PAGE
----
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Cultivating Roses, Nature’s Gift to the Senses

Romeo: "What's in a name?"
Juliet: "That which we call a rose, by any other name would smell as sweet."

– William Shakespeare

Delicate petals in alabaster hues ... magnificent clusters of burgundy blooms ... pastel peaches, pinks and yellows ... more than 4,000 varieties in a staggering array of colors can confound even veteran gardeners. The challenge isn’t deciding whether or not to plant roses, it’s having to choose which ones.

Note: Different areas of the country may require slightly different planting and growing techniques from the general guidelines here. Please check with nurseries, agricultural extensions or an experienced rose gardener for local requirements.

Making a Bed for Roses to Lie In

Miniature, dwarf, standard, climber or hybrid tea – no matter which you choose, they will add sweet scents for the senses.

Roses require abundant sunshine, rich, well-drained soil, dry leaves and ample water. They also like to be tucked into a custom-made bed that begins with a hole dug in two stages and soil layered with nutrients, such as manure.

Digging

Making a proper bed for the garden royals may seem a bit fussy, but so are the roses.

Begin by removing the dirt from a hole about two feet wide and 18 inches deep. Spread three inches of manure over the bottom of the hole (or choose a fertilizer recommended by your nursery or garden center). Dig another 18 inches, but do not remove the dirt. Instead, work the nutrient into the softened soil.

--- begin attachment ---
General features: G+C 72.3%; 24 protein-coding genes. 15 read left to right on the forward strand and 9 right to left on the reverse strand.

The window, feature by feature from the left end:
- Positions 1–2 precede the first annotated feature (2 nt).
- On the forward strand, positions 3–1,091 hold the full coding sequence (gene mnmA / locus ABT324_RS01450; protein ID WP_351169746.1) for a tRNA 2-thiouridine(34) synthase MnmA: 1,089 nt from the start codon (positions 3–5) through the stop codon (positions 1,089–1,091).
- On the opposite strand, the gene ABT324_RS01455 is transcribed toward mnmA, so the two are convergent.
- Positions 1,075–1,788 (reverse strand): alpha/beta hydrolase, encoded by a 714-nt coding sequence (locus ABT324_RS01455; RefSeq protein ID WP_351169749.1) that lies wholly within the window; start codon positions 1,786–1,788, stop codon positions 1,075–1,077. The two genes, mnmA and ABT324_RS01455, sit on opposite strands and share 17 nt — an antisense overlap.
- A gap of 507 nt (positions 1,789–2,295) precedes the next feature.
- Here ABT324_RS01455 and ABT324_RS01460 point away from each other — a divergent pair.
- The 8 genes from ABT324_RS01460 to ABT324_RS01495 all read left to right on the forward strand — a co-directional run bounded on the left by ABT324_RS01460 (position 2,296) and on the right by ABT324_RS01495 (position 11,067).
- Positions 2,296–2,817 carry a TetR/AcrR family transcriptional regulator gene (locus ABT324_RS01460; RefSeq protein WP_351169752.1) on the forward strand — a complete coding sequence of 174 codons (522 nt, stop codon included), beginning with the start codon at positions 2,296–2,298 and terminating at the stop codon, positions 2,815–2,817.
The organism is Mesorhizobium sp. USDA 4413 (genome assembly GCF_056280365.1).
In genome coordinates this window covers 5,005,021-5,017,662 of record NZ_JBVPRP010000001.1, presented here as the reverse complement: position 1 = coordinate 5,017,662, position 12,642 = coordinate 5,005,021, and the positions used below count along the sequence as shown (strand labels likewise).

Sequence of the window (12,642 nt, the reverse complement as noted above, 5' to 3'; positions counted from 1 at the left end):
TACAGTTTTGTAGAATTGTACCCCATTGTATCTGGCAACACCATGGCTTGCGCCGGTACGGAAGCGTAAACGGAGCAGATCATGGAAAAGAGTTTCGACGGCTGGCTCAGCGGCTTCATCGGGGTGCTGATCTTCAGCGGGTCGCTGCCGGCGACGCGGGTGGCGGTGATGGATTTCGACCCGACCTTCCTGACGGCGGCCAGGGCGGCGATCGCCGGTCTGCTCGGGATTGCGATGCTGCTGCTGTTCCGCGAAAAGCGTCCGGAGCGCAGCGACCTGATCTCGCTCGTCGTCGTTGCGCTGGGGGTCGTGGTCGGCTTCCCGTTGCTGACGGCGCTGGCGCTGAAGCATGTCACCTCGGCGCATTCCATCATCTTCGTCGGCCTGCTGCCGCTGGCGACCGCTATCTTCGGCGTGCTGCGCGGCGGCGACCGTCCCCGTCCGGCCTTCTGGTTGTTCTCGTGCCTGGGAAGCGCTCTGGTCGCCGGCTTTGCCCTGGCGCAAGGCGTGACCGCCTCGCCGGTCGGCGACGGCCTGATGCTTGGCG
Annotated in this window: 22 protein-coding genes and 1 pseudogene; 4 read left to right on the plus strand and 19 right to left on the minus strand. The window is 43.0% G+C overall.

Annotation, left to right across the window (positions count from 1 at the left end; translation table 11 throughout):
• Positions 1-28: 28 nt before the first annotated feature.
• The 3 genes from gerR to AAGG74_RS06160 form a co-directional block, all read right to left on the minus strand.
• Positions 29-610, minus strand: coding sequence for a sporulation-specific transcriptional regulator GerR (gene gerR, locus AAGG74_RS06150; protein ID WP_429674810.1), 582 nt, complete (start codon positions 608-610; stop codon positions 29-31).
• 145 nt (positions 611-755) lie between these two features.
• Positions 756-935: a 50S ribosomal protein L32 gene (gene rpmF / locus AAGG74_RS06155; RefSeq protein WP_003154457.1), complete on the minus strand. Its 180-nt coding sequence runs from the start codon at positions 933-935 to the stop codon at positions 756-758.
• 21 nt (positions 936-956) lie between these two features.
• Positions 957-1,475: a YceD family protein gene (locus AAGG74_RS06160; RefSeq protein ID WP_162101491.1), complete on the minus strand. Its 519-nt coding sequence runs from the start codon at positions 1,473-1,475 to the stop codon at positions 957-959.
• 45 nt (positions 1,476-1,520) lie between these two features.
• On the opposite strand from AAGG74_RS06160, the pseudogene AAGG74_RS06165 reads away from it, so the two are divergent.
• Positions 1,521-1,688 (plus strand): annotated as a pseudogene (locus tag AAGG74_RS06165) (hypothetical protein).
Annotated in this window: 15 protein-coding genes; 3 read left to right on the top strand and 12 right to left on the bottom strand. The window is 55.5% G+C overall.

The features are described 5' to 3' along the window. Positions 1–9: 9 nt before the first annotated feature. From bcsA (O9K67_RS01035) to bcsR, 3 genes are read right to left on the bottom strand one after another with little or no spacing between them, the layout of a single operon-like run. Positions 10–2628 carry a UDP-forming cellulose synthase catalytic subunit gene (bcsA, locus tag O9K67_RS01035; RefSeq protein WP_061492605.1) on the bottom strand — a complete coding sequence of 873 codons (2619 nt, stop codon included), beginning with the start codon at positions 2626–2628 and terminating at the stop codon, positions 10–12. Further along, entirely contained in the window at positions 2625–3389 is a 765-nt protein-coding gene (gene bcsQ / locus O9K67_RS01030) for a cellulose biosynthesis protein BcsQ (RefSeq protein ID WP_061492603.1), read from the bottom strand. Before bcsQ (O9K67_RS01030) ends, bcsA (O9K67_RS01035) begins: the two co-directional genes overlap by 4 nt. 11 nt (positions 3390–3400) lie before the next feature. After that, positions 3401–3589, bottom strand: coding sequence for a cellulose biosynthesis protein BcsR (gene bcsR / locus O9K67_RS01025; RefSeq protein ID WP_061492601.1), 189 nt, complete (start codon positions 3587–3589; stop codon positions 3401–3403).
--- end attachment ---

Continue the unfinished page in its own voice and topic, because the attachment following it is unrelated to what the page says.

Return just 12 inches of dirt to the hole and mix the layers softened soil. (A rototiller does an excellent job here.) Then back to the shovel detail. Remove enough soil to make a hole two feet deep in a cone shape, which will help direct the plant’s roots as they grow. (The additional softened soil under that keeps drainage high and the chance of wet roots low.)

Planting

As painful as it may be, the height of the rose bush may have to be pruned short enough for the immature roots to support the plant but without cutting below the graft site. Trim damaged roots, set the plant in the hole, return the dirt, press to firm it, and shape the surface dirt into a cone around the stalk.

Tending

Like people, roses need food, water and regular grooming. The menu is simple – handful of fertilizer made just for roses once a month and enough water to keep the soil moist but not wet (no puddles please!).

Clip dead and dying blooms. “Deadheading” preserves energy and encourages new buds.

Watch for garden pests like beetles and aphids. In nature’s balanced cycle, ants dine on aphids, so protect them. In return, you can nurture the earth by trying natural remedies before resorting to chemicals. Garlic planted in the rose bed discourages many bugs from setting up housekeeping, as does a bit of dishwashing detergent in the water applied to the bushes.

If you must eventually consider chemical pesticides, use only ones specific to roses and follow the directions. More is not better.

Fertilizers, herbicides and pesticides that run off, leach during rains and become airborne in the wind are the greatest sources of damage to waterways and contamination of drinking water. You can make a difference.

My Botanica is your source of products carefully chosen for their environmentally sensitive character. Our team is always available to help you make a difference while helping you grow and nurture prize roses. Please call toll free 1-888-722-4308.

Recomended Links:

The American Rose Society provides an excellent FAQ on, among other matters, pruning and deadheading rose bushes.

The American Rose Society has also an evolving classification system for rose bushes, but David Austin's schema Roses for Specific Purposes/Positions is more useful for the beginner.

For a detailed article on planting bare root rose bushes, see Mark Whitelaw's Planting Bare Root Rose Bushes.